A suicide bomber driving a pickup loaded with explosives struck a bustling market in Baghdad on Monday, killing at least 36 people in an attack claimed by the Islamic State group hours after French President Francois Hollande arrived in the Iraqi capital.
The bomb went off in a fruit and vegetable market that was packed with day laborers, a police officer said, adding that an additional 52 people were wounded.
During a press conference with Hollande, Prime Minister Haider Abadi said the bomber pretended to be a man seeking to hire day laborers. Once the workers gathered around, he detonated the vehicle.
Islamic State claimed the attack in a statement circulated on a militant website often used by the extremists. It was the third Islamic State-claimed attack in as many days in and around Baghdad, underscoring the lingering threat posed by the group despite a string of setbacks elsewhere in the country over the past year, including in and around the northern city of Mosul.
The attack took place in Sadr City, a vast Shiite district in eastern Baghdad that has been repeatedly targeted by Sunni extremists since the 2003 U.S.-led invasion.
Asaad Hashim, an owner of a mobile phone store nearby, described how the laborers pushed and shoved around the bomber’s vehicle, trying to get hired.
“Then a big boom came, sending them up into the air,” said the 28-year-old, who suffered shrapnel wounds to his right hand. He blamed “the most ineffective security forces in the world” for failing to prevent the attack.
An angry crowd cursed the government, even after a representative of Sadr tried to calm them. Late last month, Iraqi authorities started removing some of the security checkpoints in Baghdad in a bid to ease traffic for the capital’s 6 million residents.
“We have no idea who will kill at any moment and who’s supposed to protect us,” said Ali Abbas, a 40-year-old father of four who was hurled over his vegetable stand by the blast. “If the securities forces can’t protect us, then allow us to do the job,” he added.
Three smaller bombings elsewhere in the city on Monday killed an additional seven civilians and wounded at least 30, according to medics and police officials. All officials spoke on condition of anonymity because they were not authorized to brief reporters.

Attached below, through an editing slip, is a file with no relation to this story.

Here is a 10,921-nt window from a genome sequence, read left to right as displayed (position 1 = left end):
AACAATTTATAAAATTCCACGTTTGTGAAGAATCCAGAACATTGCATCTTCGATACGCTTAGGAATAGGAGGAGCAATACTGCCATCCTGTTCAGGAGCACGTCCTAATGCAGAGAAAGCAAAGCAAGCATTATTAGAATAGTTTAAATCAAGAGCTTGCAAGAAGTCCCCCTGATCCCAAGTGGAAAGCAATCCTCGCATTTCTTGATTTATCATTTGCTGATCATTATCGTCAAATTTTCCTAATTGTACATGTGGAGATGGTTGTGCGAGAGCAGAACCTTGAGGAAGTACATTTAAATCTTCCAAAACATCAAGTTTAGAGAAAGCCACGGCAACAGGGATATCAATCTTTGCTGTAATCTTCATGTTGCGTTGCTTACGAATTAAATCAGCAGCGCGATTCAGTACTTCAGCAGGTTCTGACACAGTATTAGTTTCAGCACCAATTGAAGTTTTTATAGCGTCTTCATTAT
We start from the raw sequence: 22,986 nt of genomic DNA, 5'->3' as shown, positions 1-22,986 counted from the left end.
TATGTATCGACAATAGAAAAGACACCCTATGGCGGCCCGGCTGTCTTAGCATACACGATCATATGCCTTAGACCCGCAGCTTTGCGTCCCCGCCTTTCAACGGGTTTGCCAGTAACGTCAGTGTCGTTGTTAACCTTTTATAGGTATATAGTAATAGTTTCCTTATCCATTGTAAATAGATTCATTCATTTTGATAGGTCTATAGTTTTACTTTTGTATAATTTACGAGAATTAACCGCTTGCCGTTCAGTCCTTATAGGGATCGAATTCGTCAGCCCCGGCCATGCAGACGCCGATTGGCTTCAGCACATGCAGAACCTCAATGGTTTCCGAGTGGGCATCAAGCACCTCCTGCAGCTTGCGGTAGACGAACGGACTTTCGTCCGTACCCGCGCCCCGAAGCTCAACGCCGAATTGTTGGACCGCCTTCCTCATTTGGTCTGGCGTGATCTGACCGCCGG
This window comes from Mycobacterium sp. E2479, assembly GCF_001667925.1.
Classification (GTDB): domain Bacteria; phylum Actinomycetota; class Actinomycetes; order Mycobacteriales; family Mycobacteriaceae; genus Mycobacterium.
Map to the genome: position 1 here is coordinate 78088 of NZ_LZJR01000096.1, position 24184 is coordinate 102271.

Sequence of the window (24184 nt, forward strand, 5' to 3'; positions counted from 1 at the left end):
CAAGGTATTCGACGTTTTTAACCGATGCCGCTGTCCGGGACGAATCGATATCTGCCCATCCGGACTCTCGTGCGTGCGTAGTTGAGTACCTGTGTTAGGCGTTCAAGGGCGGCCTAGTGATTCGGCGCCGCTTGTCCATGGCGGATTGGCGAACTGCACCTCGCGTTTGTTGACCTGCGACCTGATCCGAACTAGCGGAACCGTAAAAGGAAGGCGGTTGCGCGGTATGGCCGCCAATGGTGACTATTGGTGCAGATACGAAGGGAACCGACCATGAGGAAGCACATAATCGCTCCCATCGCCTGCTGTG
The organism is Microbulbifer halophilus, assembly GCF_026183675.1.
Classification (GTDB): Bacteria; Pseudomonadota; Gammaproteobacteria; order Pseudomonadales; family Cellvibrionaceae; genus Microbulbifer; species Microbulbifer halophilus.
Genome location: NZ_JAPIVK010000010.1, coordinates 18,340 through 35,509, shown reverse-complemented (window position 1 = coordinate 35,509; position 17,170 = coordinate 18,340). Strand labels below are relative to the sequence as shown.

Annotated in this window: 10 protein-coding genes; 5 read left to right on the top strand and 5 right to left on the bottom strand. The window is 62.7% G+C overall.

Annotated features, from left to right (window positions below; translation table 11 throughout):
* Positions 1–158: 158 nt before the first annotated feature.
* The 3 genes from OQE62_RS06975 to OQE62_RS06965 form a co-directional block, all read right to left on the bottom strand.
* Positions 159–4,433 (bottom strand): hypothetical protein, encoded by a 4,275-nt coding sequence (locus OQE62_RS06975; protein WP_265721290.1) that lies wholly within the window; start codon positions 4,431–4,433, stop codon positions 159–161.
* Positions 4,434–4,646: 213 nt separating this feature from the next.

Hollande meanwhile met with Abadi and President Fuad Masum, and was expected to travel to the self-governing northern Kurdish region to meet French troops and local officials.
Iraqi troops, backed by a U.S.-led coalition, are fighting Islamic State in a massive operation to retake the northern city of Mosul. Iraqi state TV said Hollande will discuss increasing support for Iraq and the latest developments in the 10-week-old offensive.
Hollande promised that France would remain a long-term ally of Iraq and called for coordination between intelligence services “in a spirit of great responsibility,” in remarks carried by his official Twitter account.
France is part of the American-led coalition formed in 2014 to fight Islamic State after the extremist group seized large areas in Iraq and neighboring Syria. France has suffered multiple attacks claimed by the extremist group.
Since the Mosul operation started on Oct. 17, Iraqi forces have seized around a quarter of the city. Last week, the troops resumed fighting after a two-week lull due to stiff resistance by the militants and bad weather.
Mosul is Iraq’s second largest city and the last major urban area in the country controlled by Islamic State. Iraqi and U.S. commanders hope to drive Islamic State from the city in the next three months.
6:25 a.m.: This article was updated with a new death toll, as well as to show that the Islamic State claimed responsibility for the attack.
This article was originally published at 1:45 a.m.